With the Protestant Reformation and spread of literacy to the secular segments of society, the clergy's power greatly diminished. In the late eighteenth century, the generally anti-clerical democratic revolutions and very secular industrial revolution further degraded the social status of the clergy. The job of clerk was no longer synonymous with the clergy, but it shared in the debasement of the clergy's status. In the new companies arising within industrial economies, clerks became the non-professional, underpaid, often despised "office help," memorialized in Charles Dickens' depiction of Bob Cratchet in A Christmas Carol.
In terms of function, records managers are the direct heirs of the clerks of the past. It is understandable that they should wish to distance themselves from the nineteenth- and early twentieth-century images of this occupation. One way of doing this is to stress their credentials as "professionals," even going so far as to differentiate records management "professionals" from the records clerks who work for them. This distinction has some validity. Less valid have been the records managers' attempts to improve their status by inflating the words they use to describe themselves and their work. This tendency was already somewhat in fashion among the archivists. Thus, instead of talking about "where the records came from," archivists discuss their "provenance," and instead of discussing what a record can tell us about the people who created it, records managers speak of its "evidentiary value."
The penchant for pretentious verbiage continues in current records management terminology. Consider the tendency to explain that one is "deeply involved in litigation support," rather than simply "busy finding records for lawyers." Think about how a query's "lack of specificity" is criticized, rather than simply stating it is "too broad." However, the best example of the records manager's linguistic quest to disassociate himself from his clerical origins involves his title. The "manager" part of the title was appropriate as long as one was thinking of "manage" in the sense of "handling" and "taking care of" records. It was in this sense that the term was used in most writings on records management, even as late as 1969 in William Benedon's classic text, Records Management. However, it was easy to intimate gradually - without explicitly stating - that the "manager" one was speaking about was the one that the books on "management" were describing as someone who "gets work done through others" - i.e., a manager of people, budgets, and resources. Consequently, a review of the next classic text on records management, Maedke, Robek and Brown's Records and Information Management, in 1974, shows that it contains a long discussion on "managerial" theory. The term records manager has come to denote one who "manages" (in the business-school sense) other people who "manage" (in the "take care of" sense) records.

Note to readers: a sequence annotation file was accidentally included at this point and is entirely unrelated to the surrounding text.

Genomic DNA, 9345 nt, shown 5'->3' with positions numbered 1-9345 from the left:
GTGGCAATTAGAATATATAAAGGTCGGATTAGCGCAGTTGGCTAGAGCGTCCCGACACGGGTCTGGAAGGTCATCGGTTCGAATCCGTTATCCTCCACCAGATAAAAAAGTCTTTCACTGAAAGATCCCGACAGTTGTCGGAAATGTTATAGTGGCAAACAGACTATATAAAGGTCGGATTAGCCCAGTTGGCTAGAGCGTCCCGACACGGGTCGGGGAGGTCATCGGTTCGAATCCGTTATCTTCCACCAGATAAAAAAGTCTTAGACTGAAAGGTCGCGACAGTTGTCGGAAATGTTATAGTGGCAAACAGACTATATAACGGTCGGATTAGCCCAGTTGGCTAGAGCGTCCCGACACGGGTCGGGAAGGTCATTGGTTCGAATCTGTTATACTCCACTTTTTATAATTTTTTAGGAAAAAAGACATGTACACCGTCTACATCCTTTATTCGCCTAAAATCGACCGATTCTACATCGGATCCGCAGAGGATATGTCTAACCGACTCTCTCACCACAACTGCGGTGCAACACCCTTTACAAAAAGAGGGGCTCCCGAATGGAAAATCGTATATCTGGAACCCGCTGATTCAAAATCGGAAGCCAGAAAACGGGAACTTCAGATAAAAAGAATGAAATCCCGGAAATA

When the records manager became a manger of people, not just paper, it was not possible to refer to those he supervised as records managers-even though they did manage records in the same sense that had originally earned him the title. Therefore, some of them became "records analysts." While this is a very appropriate description of much of what records managers had been doing all along, a problem arises in that the analytical aspects of records management are still usually reserved for the supervisor (manager) while those with the analyst title usually assume the filing, micro filming, and photocopying duties.
Another favorite title is "records coordinator." While somewhat nebulous, it is appropriate for the person who interfaces with other departments, designing, negotiating, and enforcing the interdepartmental records retention schedule. Once again, however, it is more usual that the records managers, rather than the records coordinators who work for them, are responsible for these duties. …